In Georgia, Jewish women dressed like their neighbors. Until the early twentieth century, traditional attire was the norm, though fabrics and colors differed from one region to another. With the gradual penetration of European influences, traditional garments began to reflect Western styles. Since the early twentieth century, traditional outfits have been primarily reserved for ceremonial occasions and worn mostly by older women.
Three main types of ceremonial coatdresses worn by Georgian Jewish women at the turn of the twentieth century are known to us. These front-fastening dresses were always worn over a long chemise-like gown. The chemise was fashioned of silk and trimmed around the neck-opening with a gilt metal thread ribbon that showed through the outer dress. The first was a coatdress typical of the capital, Tbilisi. These tended to be made of exquisite silk fabrics, finely worked and densely quilted. Red and green, as in the outfit shown here, are a very common color combination seen all over Central Asia and the Middle East. The second type was the Ottoman-influenced brocaded silk coatdress (called okrus kaba, “the golden dress”), which originated in Akhaltsikhe, a Georgian town near the Turkish border. The typical cut of these dresses, contrasting a thin waist with widening hips, emphasized by additional inner padding, was common throughout Central Asia. The third style, worn in winter, was a felted woolen coatdress with a fur inner lining that adorned the full length of the dress’s opening. The trimmed slits and cuffs of the roomy sleeves, decorated with black silk or gilt cord couched embroidery, are a prominent and characteristic feature in all three types of coatdresses.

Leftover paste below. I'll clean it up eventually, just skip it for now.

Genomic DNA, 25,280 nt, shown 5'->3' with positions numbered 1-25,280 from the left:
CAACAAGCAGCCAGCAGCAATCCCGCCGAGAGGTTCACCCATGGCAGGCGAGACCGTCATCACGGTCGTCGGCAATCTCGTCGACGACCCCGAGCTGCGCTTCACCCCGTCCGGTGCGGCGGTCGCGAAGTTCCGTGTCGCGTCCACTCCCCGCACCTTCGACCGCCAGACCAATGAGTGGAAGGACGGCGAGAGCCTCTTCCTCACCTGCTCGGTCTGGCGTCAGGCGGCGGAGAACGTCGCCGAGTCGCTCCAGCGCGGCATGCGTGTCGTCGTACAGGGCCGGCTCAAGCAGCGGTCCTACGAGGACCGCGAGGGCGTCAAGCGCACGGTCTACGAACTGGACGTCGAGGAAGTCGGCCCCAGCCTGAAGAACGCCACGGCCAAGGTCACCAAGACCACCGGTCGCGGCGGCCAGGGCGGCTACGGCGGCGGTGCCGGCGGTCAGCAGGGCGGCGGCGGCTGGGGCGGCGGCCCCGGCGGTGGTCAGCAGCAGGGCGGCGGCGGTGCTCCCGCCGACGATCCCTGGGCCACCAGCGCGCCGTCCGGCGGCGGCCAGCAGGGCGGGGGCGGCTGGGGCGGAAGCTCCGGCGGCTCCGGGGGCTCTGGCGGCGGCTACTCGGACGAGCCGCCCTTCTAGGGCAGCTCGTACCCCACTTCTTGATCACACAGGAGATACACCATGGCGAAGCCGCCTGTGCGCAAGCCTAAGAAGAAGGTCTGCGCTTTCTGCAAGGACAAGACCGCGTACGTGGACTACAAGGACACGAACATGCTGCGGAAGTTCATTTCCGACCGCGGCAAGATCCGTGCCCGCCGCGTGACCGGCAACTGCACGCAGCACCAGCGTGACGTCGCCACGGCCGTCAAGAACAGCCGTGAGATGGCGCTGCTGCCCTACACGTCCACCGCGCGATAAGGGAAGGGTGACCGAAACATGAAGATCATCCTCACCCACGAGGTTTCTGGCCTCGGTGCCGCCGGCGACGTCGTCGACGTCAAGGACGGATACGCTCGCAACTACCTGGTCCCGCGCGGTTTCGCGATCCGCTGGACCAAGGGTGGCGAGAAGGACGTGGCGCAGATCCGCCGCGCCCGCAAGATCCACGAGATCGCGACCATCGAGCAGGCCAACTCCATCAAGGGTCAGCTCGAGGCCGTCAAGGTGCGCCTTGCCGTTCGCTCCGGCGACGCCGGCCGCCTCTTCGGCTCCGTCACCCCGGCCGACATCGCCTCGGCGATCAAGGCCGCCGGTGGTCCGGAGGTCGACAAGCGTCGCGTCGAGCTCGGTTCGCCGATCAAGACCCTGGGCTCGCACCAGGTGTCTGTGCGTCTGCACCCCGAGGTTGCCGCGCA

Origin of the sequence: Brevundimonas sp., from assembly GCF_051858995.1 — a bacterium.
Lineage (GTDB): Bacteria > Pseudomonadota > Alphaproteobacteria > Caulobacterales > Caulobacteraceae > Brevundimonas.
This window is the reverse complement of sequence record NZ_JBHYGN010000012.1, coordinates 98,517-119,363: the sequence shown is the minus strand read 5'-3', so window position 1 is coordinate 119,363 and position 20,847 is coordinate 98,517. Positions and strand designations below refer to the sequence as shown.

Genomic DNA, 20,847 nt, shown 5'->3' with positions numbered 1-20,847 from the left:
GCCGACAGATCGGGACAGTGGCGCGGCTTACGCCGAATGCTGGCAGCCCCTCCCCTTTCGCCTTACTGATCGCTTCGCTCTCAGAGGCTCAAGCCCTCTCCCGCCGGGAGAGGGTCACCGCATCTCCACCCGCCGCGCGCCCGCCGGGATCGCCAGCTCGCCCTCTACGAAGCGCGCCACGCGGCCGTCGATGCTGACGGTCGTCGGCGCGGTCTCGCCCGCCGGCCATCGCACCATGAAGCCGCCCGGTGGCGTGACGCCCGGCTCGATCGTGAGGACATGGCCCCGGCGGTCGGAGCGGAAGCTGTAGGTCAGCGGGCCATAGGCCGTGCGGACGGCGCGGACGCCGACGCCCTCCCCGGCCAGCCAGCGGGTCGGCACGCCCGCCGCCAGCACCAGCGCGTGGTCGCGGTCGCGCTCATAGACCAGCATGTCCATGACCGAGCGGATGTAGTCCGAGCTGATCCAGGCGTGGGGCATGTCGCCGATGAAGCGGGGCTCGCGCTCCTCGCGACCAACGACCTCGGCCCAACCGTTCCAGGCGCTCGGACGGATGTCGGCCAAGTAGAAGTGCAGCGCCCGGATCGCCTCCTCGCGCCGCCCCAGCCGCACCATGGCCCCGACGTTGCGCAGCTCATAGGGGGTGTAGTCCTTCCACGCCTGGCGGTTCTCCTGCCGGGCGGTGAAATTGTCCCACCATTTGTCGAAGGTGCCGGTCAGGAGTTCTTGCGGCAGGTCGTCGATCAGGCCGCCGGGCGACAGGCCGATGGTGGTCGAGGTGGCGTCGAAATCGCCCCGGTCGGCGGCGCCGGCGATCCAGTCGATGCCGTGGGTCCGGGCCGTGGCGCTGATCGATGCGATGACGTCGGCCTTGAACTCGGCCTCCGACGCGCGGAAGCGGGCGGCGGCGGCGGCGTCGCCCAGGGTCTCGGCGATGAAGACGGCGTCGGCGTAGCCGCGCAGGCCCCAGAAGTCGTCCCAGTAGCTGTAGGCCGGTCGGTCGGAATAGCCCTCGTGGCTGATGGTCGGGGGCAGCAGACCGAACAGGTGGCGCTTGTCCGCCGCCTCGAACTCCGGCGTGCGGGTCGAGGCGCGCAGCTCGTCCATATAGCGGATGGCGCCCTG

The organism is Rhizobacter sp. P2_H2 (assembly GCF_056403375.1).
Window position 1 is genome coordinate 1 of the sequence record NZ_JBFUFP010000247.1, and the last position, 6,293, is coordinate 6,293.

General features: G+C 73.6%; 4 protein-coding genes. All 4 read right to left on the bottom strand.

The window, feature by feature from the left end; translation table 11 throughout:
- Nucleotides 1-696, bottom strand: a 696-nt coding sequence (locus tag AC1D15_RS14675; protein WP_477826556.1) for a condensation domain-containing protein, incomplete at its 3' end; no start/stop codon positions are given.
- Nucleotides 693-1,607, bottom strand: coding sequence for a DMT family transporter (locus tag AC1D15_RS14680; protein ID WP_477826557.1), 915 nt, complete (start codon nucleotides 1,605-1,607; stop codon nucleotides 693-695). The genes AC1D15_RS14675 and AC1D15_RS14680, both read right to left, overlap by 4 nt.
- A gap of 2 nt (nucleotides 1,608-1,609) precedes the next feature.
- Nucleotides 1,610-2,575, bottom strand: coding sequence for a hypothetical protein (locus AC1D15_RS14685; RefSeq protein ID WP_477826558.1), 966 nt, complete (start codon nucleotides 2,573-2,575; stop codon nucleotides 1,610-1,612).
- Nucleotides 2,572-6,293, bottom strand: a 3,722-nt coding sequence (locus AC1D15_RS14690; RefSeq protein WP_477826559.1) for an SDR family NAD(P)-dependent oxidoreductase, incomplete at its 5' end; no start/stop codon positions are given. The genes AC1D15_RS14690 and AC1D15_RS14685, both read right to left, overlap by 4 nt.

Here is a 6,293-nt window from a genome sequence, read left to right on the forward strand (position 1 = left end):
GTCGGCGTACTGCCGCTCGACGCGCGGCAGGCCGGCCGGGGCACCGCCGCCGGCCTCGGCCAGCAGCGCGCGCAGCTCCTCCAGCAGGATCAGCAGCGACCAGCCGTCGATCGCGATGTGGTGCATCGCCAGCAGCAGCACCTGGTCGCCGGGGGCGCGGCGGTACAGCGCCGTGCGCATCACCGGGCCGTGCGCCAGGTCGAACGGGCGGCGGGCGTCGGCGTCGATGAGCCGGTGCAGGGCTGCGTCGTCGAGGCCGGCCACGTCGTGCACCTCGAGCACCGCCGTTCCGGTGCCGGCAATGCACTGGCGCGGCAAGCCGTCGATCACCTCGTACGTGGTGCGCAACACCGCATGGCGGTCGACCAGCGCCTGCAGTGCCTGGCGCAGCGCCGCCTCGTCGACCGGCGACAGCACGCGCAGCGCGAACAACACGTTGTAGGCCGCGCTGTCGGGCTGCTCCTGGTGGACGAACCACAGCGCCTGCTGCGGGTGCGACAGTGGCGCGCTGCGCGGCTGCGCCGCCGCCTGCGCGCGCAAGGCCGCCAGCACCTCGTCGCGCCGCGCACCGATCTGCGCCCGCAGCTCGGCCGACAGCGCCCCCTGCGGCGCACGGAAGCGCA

Two typical accessories accompanying the Georgian outfit are the headdress and the ribbon waistband. The headdress includes sidelocks made of human hair (luknebi) held by an embroidered velvet forehead band (chikhticopi) covered with a tulle kerchief. The waistband (sartkeli), a rare early-nineteenth-century object, consists of two satin silk ribbons embroidered with gilt metal thread and was worn over the dress, looking like a slit apron.
The bright, colorful coatdresses were worn by younger women on ceremonial occasions. As women grew older, they were likely to choose coatdresses of darker, more sober colors, such as blue, brown, and black.
From the Israel Museum publications:
Juhasz, Esther (ed.), The Jewish Wardrobe from the Collection of The Israel Museum, Jerusalem, 5 Continents Editions, Milan and The Israel Museum, Jerusalem, 2012